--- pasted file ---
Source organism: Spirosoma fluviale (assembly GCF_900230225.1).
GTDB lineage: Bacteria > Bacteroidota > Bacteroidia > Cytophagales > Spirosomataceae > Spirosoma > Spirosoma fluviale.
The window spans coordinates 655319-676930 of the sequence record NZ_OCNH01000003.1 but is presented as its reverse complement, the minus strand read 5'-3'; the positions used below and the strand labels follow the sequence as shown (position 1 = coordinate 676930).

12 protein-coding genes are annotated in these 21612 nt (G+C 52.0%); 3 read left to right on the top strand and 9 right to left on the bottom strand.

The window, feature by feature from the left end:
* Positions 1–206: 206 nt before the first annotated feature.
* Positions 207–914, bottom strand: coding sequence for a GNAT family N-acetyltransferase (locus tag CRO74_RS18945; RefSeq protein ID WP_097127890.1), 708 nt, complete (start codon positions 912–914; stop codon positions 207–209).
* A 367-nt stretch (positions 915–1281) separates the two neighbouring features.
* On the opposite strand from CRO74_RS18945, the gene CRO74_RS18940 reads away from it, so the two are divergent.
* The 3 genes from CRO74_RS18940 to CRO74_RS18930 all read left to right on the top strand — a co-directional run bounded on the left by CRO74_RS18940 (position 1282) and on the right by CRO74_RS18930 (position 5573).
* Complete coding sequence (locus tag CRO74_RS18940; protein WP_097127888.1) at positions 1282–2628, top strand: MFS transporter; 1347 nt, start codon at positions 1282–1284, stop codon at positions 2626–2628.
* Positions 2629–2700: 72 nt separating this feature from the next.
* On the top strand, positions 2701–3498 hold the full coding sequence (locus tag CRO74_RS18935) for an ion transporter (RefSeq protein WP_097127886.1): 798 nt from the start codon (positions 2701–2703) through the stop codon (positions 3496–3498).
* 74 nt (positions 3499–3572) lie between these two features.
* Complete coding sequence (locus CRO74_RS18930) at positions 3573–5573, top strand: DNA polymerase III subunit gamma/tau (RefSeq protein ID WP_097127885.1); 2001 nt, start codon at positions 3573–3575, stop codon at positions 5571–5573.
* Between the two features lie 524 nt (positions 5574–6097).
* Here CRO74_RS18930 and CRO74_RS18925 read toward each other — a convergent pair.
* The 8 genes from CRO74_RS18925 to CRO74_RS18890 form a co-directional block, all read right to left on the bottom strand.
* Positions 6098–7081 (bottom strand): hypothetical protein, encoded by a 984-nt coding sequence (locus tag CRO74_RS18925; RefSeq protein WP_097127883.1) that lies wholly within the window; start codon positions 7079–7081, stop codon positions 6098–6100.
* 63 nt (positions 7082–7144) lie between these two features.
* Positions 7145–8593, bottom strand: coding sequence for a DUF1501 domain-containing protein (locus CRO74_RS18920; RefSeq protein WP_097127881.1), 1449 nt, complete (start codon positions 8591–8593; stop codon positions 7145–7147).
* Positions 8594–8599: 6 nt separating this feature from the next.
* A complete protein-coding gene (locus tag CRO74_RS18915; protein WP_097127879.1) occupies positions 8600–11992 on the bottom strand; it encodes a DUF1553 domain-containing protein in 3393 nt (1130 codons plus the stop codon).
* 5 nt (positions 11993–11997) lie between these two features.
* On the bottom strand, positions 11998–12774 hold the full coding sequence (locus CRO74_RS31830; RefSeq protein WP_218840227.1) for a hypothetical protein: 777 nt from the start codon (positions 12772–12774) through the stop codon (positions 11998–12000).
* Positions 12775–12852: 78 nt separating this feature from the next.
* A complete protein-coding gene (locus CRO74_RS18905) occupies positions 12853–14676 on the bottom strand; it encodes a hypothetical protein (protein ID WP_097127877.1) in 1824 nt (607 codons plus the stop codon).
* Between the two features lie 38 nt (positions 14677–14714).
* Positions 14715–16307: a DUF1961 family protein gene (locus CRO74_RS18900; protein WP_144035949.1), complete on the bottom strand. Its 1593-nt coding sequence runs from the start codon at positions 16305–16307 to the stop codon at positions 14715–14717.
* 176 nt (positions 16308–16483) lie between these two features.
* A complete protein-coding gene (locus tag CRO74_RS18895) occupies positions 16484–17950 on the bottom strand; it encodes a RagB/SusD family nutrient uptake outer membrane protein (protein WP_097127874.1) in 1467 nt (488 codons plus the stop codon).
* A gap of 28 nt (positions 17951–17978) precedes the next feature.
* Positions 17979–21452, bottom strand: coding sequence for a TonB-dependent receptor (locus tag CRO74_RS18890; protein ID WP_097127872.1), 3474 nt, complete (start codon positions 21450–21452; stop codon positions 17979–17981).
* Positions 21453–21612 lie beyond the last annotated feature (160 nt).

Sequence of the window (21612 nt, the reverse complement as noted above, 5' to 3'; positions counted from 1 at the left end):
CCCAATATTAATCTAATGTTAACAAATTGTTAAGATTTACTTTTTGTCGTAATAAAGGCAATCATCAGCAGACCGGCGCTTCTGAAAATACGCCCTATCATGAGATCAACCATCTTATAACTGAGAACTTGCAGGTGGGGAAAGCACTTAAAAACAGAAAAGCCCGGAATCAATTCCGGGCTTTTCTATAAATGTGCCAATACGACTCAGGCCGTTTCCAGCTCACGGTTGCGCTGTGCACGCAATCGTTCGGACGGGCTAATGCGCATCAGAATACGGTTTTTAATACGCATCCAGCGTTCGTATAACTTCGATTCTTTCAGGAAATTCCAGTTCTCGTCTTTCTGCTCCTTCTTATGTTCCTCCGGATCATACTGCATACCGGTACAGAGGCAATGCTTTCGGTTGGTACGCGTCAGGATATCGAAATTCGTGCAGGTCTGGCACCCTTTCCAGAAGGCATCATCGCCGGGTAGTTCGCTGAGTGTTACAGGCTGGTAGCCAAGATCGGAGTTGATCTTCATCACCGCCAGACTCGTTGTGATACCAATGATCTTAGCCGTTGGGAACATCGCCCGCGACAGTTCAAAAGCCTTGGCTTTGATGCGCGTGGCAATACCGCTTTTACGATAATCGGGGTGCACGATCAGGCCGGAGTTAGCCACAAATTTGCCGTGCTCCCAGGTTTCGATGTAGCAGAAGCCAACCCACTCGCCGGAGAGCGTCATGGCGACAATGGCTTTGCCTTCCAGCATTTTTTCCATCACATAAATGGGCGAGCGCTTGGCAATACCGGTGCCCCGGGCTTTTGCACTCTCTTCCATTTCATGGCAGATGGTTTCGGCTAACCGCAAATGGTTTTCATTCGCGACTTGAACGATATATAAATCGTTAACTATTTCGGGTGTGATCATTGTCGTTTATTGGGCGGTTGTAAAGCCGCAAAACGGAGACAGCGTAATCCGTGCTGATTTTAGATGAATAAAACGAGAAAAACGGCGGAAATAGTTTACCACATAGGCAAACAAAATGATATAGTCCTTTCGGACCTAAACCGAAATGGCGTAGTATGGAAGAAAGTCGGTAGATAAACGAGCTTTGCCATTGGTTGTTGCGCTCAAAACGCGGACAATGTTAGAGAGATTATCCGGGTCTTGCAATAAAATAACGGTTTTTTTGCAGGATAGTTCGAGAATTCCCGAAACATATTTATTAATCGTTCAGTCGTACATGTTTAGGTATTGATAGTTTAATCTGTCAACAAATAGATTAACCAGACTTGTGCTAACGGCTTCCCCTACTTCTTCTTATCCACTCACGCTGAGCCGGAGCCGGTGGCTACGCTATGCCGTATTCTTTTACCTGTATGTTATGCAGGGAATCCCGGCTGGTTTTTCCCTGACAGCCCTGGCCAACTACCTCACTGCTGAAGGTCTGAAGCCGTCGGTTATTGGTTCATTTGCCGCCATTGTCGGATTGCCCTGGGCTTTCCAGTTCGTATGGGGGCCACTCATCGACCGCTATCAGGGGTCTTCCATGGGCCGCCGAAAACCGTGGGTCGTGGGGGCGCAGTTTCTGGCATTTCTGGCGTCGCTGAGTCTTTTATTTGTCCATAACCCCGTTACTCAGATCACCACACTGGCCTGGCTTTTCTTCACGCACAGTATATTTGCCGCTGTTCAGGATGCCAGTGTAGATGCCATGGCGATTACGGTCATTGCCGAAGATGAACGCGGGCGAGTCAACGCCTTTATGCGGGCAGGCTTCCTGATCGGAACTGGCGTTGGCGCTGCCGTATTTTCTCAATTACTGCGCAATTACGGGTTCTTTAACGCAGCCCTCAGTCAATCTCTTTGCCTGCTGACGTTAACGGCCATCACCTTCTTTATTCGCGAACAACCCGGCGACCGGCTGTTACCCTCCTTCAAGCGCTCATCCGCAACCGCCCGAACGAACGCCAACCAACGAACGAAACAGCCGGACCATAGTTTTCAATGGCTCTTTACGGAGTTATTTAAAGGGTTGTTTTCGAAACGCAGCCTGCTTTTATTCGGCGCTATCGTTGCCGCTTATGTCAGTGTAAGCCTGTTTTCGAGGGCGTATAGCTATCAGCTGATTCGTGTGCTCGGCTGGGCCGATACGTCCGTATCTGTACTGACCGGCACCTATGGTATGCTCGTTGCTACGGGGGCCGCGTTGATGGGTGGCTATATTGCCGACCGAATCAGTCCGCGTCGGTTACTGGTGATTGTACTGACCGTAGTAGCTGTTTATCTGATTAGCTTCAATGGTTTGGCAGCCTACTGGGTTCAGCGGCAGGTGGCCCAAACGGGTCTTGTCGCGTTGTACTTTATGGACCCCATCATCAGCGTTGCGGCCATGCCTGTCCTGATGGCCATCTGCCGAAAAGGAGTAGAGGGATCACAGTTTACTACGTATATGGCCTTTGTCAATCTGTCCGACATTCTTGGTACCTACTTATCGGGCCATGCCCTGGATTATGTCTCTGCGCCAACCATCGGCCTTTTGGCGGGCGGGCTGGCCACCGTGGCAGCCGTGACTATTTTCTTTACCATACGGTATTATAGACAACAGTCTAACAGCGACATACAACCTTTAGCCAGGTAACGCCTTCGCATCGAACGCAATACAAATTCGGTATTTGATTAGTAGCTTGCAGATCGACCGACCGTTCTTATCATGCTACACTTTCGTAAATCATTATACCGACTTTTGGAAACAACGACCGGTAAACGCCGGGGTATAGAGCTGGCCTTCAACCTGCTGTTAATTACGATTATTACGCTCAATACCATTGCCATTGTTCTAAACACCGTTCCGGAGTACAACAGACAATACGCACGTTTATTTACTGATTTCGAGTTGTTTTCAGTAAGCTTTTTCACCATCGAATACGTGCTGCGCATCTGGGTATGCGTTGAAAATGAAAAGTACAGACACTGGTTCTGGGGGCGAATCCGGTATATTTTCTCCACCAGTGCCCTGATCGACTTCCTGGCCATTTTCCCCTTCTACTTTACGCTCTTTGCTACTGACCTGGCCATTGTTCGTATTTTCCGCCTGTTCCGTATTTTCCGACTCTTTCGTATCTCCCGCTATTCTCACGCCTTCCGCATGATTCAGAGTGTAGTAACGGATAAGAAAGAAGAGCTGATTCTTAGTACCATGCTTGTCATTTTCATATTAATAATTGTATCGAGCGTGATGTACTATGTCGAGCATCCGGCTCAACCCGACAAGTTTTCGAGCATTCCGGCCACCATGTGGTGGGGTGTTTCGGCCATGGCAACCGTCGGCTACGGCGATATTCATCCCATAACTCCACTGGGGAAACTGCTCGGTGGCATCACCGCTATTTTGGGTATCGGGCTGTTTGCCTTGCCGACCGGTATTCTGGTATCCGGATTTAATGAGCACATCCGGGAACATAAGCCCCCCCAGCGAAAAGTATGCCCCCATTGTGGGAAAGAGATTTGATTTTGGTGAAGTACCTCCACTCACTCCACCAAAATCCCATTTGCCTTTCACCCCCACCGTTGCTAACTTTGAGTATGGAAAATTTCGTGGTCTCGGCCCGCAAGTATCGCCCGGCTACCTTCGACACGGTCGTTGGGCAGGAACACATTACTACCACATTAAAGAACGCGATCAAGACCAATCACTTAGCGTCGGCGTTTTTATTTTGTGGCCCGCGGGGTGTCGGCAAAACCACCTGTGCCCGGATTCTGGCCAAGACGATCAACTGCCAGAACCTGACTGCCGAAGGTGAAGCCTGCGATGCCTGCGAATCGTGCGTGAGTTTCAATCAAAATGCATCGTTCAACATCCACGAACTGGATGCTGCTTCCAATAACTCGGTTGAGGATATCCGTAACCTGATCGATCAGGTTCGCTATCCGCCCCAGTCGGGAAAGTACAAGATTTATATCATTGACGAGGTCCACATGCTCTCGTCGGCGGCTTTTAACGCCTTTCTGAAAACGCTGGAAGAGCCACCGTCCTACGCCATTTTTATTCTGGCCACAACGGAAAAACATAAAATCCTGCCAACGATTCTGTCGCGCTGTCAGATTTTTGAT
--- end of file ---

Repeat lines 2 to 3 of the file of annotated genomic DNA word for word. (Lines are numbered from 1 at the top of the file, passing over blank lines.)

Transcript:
GTDB lineage: Bacteria > Bacteroidota > Bacteroidia > Cytophagales > Spirosomataceae > Spirosoma > Spirosoma fluviale.
The window spans coordinates 655319-676930 of the sequence record NZ_OCNH01000003.1 but is presented as its reverse complement, the minus strand read 5'-3'; the positions used below and the strand labels follow the sequence as shown (position 1 = coordinate 676930).